ARLINGTON, Va. — A third poll in a row shows the Virginia governor’s race tied between Republican nominee Glenn Youngkin and Democratic former Governor Terry McAuliffe, underscoring the contest’s dramatic narrowing from McAuliffe leading by five points in August, to a dead heat one week before Election Day.
The latest survey conducted by Emerson College and Nexstar Media shows both candidates at 49%, with McAuliffe’s support among likely Virginia voters remaining virtually unchanged from the poll’s Sept. 13-22 data.
Youngkin’s support is up from 45% of voters polled by Emerson / Nexstar in mid-September. The latest results released Monday surveyed more than 800 likely Virginia voters over the Oct. 22-23 weekend.
“I really think we’re looking at a photo finish,” said Dr. Stephen J. Farnsworth, professor of political science at the University of Mary Washington.
“I think the vast majority of voters are going to vote almost automatically for the party they belong to. That’s why it doesn’t matter what anyone says, or anyone does – the numbers are still within the margin of error.”
Virginia Democrats are determined to move the needle, bringing in party luminaries from former President Obama visiting Richmond last weekend, to President Joe Biden campaigning with McAuliffe in Arlington on Tuesday.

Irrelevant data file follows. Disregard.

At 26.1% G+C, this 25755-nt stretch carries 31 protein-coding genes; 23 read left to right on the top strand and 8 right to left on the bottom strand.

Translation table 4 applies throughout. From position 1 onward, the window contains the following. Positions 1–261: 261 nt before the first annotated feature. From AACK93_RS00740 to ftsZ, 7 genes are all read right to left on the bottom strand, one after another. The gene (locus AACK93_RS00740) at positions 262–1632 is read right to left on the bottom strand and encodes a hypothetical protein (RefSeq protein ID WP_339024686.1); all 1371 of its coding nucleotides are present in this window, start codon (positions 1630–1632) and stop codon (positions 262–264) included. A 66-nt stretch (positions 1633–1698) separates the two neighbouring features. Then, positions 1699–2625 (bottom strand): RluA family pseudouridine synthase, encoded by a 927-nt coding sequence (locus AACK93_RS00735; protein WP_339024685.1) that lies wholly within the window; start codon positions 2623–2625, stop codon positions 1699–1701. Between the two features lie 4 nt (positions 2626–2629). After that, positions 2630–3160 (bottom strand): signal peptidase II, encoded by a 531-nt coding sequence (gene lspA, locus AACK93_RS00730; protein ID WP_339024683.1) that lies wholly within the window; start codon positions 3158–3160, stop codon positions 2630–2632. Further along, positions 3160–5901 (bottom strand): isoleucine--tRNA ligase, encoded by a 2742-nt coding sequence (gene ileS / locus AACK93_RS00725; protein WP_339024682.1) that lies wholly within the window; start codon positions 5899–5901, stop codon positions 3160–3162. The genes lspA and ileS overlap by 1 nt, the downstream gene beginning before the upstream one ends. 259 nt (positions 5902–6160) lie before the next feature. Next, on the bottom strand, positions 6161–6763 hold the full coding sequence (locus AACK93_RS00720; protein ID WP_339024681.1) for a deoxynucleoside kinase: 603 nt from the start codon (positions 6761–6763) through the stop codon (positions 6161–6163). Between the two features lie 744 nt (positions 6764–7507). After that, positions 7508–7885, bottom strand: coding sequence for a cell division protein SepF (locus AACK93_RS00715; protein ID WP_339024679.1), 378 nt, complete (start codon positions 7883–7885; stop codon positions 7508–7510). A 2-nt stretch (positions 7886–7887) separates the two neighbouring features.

Yet surveys have shown the two candidates locked in a tie for two weeks now – first in a Trafalgar Group poll conducted Oct. 11-13, then in a Monmouth survey Oct. 16-19.
“It’s clear that McAuliffe has had a challenge in the final stretch of this race, communicating to his base to get out the vote and continue the momentum of the Democratic leadership we’ve seen at the state level,” said Dr. Ravi Perry, Political Science Chair at Howard University.
“When you are presumed to be the front-runner, usually in the couple of weeks before the campaign ends, you find some support picking up for the challenger.”
Voters overall polled in the Emerson / Nexstar survey said education is the most important issue facing Virginia (21%), as the Republican candidate focuses on culture wars found within Loudoun County’s school board and across the commonwealth.
“School politics matter, particularly in gubernatorial elections, because in the commonwealth of Virginia, the state Board of Education sets curriculum,” Perry offered. “And those members of the state board are appointed by the governor.”
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